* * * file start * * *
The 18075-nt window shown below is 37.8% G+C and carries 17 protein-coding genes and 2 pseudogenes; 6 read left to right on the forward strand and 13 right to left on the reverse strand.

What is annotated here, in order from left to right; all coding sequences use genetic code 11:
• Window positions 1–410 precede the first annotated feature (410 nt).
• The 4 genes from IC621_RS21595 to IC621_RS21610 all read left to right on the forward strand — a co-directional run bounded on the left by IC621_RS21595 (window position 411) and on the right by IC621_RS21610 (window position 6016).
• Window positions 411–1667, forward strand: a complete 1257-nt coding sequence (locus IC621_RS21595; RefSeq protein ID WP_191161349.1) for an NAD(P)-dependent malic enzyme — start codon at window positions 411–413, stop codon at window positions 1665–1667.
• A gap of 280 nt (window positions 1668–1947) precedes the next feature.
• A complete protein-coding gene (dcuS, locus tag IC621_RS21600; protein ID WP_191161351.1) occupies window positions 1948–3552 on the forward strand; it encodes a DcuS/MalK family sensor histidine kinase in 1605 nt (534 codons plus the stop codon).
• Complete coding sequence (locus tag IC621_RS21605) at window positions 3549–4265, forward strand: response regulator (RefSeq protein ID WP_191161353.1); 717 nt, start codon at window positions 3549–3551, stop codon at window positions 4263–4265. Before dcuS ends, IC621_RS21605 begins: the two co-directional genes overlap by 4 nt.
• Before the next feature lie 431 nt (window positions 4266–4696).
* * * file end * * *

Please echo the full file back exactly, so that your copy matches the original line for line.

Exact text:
The 18075-nt window shown below is 37.8% G+C and carries 17 protein-coding genes and 2 pseudogenes; 6 read left to right on the forward strand and 13 right to left on the reverse strand.

What is annotated here, in order from left to right; all coding sequences use genetic code 11:
• Window positions 1–410 precede the first annotated feature (410 nt).
• The 4 genes from IC621_RS21595 to IC621_RS21610 all read left to right on the forward strand — a co-directional run bounded on the left by IC621_RS21595 (window position 411) and on the right by IC621_RS21610 (window position 6016).
• Window positions 411–1667, forward strand: a complete 1257-nt coding sequence (locus IC621_RS21595; RefSeq protein ID WP_191161349.1) for an NAD(P)-dependent malic enzyme — start codon at window positions 411–413, stop codon at window positions 1665–1667.
• A gap of 280 nt (window positions 1668–1947) precedes the next feature.
• A complete protein-coding gene (dcuS, locus tag IC621_RS21600; protein ID WP_191161351.1) occupies window positions 1948–3552 on the forward strand; it encodes a DcuS/MalK family sensor histidine kinase in 1605 nt (534 codons plus the stop codon).
• Complete coding sequence (locus tag IC621_RS21605) at window positions 3549–4265, forward strand: response regulator (RefSeq protein ID WP_191161353.1); 717 nt, start codon at window positions 3549–3551, stop codon at window positions 4263–4265. Before dcuS ends, IC621_RS21605 begins: the two co-directional genes overlap by 4 nt.
• Before the next feature lie 431 nt (window positions 4266–4696).